Monday on “Closer Look with Rose Scott:”
- 0:00: Rose gives a news brief on the Supreme Court of Georgia’s unanimous ruling that a lawsuit involving the city of College Park and Clayton County can move forward. Today’s ruling reverses, in part, a judgment by the Fulton County Superior Court, which had ruled the lawsuit was prohibited and that governments are protected under sovereign immunity. The City of College Park is seeking an equal share of tax revenue from alcohol sold at Hartsfield-Jackson Atlanta International Airport, an arrangement which dates back to 1983.
- In other news, Atlanta Mayor Keisha Lance Bottoms revealed the One Atlanta: Housing Affordability Action Plan today. The mayor’s office calls it an extensive and detailed plan to increase the supply of housing. Terri Lee, Atlanta’s Chief Housing Officer will join Closer look in the studio later on the program.
- And finally, the funeral for one of Atlanta’s oldest residents and a history maker is today. Edward Johnson was a World War II flight instructor for the Tuskegee Airmen and later became the first African American licensed master electrician in Atlanta. He died last week at 103 years old.
- 5:05: The 2018 Farm Bill, signed by President Donald Trump in December, in part expanded the cultivation of hemp beyond research or pilot programs. Since then, states across the country, including in Georgia, have passed measures legalizing hemp farming. To learn more about how states can implement hemp farming legislation we’ll look to the state of Tennessee, which started a hemp cultivation pilot program back in 2015. The state began with 49 licensed growers, but today, the program has grown to 2,900 licensed growers. William Freeman, the public information officer for the Tennessee Department of Agriculture joins us from WPLN in Nashville to discuss how his state grew its hemp cultivation program and lessons Georgia can learn from Tennessee’s program.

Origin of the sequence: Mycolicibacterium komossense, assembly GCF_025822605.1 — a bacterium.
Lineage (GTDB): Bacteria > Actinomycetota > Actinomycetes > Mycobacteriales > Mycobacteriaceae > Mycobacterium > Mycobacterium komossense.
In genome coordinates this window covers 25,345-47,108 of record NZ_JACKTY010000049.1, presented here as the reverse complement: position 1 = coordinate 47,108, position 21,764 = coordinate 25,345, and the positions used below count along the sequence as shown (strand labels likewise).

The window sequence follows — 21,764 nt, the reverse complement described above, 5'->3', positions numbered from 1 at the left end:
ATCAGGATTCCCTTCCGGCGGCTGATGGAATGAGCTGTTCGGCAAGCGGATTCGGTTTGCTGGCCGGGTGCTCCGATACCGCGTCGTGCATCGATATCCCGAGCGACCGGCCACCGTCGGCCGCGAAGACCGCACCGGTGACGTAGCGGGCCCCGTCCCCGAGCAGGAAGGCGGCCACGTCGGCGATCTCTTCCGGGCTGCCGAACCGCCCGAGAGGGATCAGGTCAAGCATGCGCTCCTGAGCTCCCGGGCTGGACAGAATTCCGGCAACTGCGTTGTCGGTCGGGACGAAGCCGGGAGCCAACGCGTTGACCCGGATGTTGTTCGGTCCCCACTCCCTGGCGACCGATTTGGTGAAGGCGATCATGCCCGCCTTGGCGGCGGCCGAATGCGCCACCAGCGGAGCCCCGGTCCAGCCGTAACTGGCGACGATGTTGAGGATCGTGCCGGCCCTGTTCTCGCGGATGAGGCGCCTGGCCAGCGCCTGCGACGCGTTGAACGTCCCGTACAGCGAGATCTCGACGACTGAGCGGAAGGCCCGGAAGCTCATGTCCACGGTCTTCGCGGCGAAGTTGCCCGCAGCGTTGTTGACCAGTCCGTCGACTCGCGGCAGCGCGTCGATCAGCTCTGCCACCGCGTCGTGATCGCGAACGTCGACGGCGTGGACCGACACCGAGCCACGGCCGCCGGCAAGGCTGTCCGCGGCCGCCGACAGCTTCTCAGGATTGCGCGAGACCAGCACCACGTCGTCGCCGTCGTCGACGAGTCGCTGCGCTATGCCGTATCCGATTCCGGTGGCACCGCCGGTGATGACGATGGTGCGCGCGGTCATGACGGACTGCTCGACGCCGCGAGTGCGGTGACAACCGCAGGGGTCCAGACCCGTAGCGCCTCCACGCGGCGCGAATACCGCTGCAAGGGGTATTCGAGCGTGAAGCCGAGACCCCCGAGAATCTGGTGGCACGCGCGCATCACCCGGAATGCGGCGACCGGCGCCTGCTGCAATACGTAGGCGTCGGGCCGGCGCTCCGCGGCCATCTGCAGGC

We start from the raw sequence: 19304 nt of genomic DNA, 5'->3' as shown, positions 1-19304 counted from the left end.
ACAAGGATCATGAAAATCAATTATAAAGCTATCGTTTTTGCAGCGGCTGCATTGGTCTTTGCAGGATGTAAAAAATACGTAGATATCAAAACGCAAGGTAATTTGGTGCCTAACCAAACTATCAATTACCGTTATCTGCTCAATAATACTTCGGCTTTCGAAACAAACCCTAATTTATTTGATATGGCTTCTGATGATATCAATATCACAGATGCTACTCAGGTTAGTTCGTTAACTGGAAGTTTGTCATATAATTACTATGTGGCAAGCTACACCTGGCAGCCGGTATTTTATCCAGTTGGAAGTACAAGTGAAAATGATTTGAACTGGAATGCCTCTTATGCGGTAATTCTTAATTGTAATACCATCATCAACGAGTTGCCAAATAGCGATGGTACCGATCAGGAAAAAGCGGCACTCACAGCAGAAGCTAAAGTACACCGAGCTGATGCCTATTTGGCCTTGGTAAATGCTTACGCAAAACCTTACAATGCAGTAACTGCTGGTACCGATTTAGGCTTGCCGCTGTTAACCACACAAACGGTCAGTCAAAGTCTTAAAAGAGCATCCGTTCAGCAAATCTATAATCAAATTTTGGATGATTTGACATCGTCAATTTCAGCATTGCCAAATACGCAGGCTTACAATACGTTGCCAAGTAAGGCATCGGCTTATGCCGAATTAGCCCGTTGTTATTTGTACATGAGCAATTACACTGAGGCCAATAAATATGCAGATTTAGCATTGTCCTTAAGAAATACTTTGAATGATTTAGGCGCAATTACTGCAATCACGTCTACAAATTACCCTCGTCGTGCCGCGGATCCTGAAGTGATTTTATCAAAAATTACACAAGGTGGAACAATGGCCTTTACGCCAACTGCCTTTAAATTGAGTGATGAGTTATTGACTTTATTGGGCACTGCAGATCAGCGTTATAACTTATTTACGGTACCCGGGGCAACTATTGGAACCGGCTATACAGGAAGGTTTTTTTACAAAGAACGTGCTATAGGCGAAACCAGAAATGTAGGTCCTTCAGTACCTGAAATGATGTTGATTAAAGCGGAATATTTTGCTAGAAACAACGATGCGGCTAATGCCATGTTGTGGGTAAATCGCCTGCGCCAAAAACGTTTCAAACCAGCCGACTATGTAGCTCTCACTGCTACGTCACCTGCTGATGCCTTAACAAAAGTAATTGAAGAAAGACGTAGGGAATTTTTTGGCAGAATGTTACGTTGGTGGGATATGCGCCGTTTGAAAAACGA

- 24:12: Mayor Keisha Lance Bottoms has said she will invest $1 billion to create and preserve 20,000 units of affordable housing by the year 2026. Today, the Mayor will a strategic plan for reaching this goal, which her office says will “serve as a roadmap to increase the supply of housing in the City of Atlanta for a full spectrum of residents.” We hear more of the details for implementing these projects from chief housing officer of the City of Atlanta, Terri Lee.
- 40:58: The United States Supreme Court is still considering whether the 2020 census can include this question: is this person a citizen of the United States? The High Court has until the end of the month to issue a verdict, and many experts say the decision could come any day now. Still, regardless of how the court rules, many experts say the 2020 census remains at risk for miscounting the United States population. A new report from the Urban Institute found that more than 4 million people are at risk of being missed in the upcoming census. We discuss the implications and likelihood of a miscount with Robert Santos vice president and chief methodologist at the Urban Institute, who joins us via Skype.
Closer Look is produced by Candace Wheeler and Grace Walker. Joy Barge is a contributing producer.